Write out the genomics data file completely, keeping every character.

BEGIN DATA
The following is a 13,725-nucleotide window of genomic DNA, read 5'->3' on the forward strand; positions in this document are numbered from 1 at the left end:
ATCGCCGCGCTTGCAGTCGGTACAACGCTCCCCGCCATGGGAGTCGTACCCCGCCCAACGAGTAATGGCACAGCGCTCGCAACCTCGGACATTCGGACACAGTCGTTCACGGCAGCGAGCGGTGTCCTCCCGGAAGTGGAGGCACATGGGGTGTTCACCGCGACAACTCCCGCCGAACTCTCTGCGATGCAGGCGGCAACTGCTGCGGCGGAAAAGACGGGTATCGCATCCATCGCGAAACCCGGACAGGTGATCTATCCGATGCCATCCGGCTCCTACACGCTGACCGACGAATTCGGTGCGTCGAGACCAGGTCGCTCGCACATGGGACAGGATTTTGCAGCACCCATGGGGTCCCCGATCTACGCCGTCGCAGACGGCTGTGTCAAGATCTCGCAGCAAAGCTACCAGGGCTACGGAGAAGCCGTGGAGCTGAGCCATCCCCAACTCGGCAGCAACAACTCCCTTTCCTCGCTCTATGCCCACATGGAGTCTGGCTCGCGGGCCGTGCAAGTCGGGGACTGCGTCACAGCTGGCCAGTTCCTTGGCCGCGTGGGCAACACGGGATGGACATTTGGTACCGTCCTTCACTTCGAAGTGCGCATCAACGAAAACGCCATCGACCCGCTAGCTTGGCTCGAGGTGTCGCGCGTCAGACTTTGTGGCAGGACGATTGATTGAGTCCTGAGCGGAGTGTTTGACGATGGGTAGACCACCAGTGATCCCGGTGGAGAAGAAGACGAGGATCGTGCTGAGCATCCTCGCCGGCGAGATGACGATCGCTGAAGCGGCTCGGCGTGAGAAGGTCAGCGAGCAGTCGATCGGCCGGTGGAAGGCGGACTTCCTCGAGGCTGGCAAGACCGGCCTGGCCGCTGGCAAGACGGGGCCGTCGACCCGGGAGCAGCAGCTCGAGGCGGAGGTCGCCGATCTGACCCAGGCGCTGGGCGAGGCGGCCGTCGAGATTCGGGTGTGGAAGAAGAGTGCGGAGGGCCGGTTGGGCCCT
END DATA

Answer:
The following is a 13,725-nucleotide window of genomic DNA, read 5'->3' on the forward strand; positions in this document are numbered from 1 at the left end:
ATCGCCGCGCTTGCAGTCGGTACAACGCTCCCCGCCATGGGAGTCGTACCCCGCCCAACGAGTAATGGCACAGCGCTCGCAACCTCGGACATTCGGACACAGTCGTTCACGGCAGCGAGCGGTGTCCTCCCGGAAGTGGAGGCACATGGGGTGTTCACCGCGACAACTCCCGCCGAACTCTCTGCGATGCAGGCGGCAACTGCTGCGGCGGAAAAGACGGGTATCGCATCCATCGCGAAACCCGGACAGGTGATCTATCCGATGCCATCCGGCTCCTACACGCTGACCGACGAATTCGGTGCGTCGAGACCAGGTCGCTCGCACATGGGACAGGATTTTGCAGCACCCATGGGGTCCCCGATCTACGCCGTCGCAGACGGCTGTGTCAAGATCTCGCAGCAAAGCTACCAGGGCTACGGAGAAGCCGTGGAGCTGAGCCATCCCCAACTCGGCAGCAACAACTCCCTTTCCTCGCTCTATGCCCACATGGAGTCTGGCTCGCGGGCCGTGCAAGTCGGGGACTGCGTCACAGCTGGCCAGTTCCTTGGCCGCGTGGGCAACACGGGATGGACATTTGGTACCGTCCTTCACTTCGAAGTGCGCATCAACGAAAACGCCATCGACCCGCTAGCTTGGCTCGAGGTGTCGCGCGTCAGACTTTGTGGCAGGACGATTGATTGAGTCCTGAGCGGAGTGTTTGACGATGGGTAGACCACCAGTGATCCCGGTGGAGAAGAAGACGAGGATCGTGCTGAGCATCCTCGCCGGCGAGATGACGATCGCTGAAGCGGCTCGGCGTGAGAAGGTCAGCGAGCAGTCGATCGGCCGGTGGAAGGCGGACTTCCTCGAGGCTGGCAAGACCGGCCTGGCCGCTGGCAAGACGGGGCCGTCGACCCGGGAGCAGCAGCTCGAGGCGGAGGTCGCCGATCTGACCCAGGCGCTGGGCGAGGCGGCCGTCGAGATTCGGGTGTGGAAGAAGAGTGCGGAGGGCCGGTTGGGCCCT